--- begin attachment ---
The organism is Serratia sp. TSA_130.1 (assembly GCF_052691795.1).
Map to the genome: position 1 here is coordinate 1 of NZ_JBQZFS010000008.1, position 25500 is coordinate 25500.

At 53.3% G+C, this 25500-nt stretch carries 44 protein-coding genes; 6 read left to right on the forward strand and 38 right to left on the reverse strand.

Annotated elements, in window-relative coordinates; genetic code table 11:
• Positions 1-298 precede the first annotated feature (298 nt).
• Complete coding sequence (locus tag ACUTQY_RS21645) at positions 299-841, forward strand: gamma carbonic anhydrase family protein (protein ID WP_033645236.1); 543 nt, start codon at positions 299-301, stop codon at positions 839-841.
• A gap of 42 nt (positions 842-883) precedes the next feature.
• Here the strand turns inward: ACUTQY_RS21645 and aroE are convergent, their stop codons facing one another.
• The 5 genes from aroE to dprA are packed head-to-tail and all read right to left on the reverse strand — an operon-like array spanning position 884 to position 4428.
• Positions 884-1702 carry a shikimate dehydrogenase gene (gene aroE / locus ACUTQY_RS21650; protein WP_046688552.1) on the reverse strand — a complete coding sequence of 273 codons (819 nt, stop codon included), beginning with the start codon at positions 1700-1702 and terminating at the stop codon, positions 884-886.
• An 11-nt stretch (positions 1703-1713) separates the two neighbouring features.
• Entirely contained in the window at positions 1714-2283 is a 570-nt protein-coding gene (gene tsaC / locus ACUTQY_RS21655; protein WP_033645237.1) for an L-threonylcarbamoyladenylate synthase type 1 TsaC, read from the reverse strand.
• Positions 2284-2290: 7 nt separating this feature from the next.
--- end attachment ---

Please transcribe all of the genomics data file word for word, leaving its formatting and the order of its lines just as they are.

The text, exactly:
The organism is Serratia sp. TSA_130.1 (assembly GCF_052691795.1).
Map to the genome: position 1 here is coordinate 1 of NZ_JBQZFS010000008.1, position 25500 is coordinate 25500.

At 53.3% G+C, this 25500-nt stretch carries 44 protein-coding genes; 6 read left to right on the forward strand and 38 right to left on the reverse strand.

Annotated elements, in window-relative coordinates; genetic code table 11:
• Positions 1-298 precede the first annotated feature (298 nt).
• Complete coding sequence (locus tag ACUTQY_RS21645) at positions 299-841, forward strand: gamma carbonic anhydrase family protein (protein ID WP_033645236.1); 543 nt, start codon at positions 299-301, stop codon at positions 839-841.
• A gap of 42 nt (positions 842-883) precedes the next feature.
• Here the strand turns inward: ACUTQY_RS21645 and aroE are convergent, their stop codons facing one another.
• The 5 genes from aroE to dprA are packed head-to-tail and all read right to left on the reverse strand — an operon-like array spanning position 884 to position 4428.
• Positions 884-1702 carry a shikimate dehydrogenase gene (gene aroE / locus ACUTQY_RS21650; protein WP_046688552.1) on the reverse strand — a complete coding sequence of 273 codons (819 nt, stop codon included), beginning with the start codon at positions 1700-1702 and terminating at the stop codon, positions 884-886.
• An 11-nt stretch (positions 1703-1713) separates the two neighbouring features.
• Entirely contained in the window at positions 1714-2283 is a 570-nt protein-coding gene (gene tsaC / locus ACUTQY_RS21655; protein WP_033645237.1) for an L-threonylcarbamoyladenylate synthase type 1 TsaC, read from the reverse strand.
• Positions 2284-2290: 7 nt separating this feature from the next.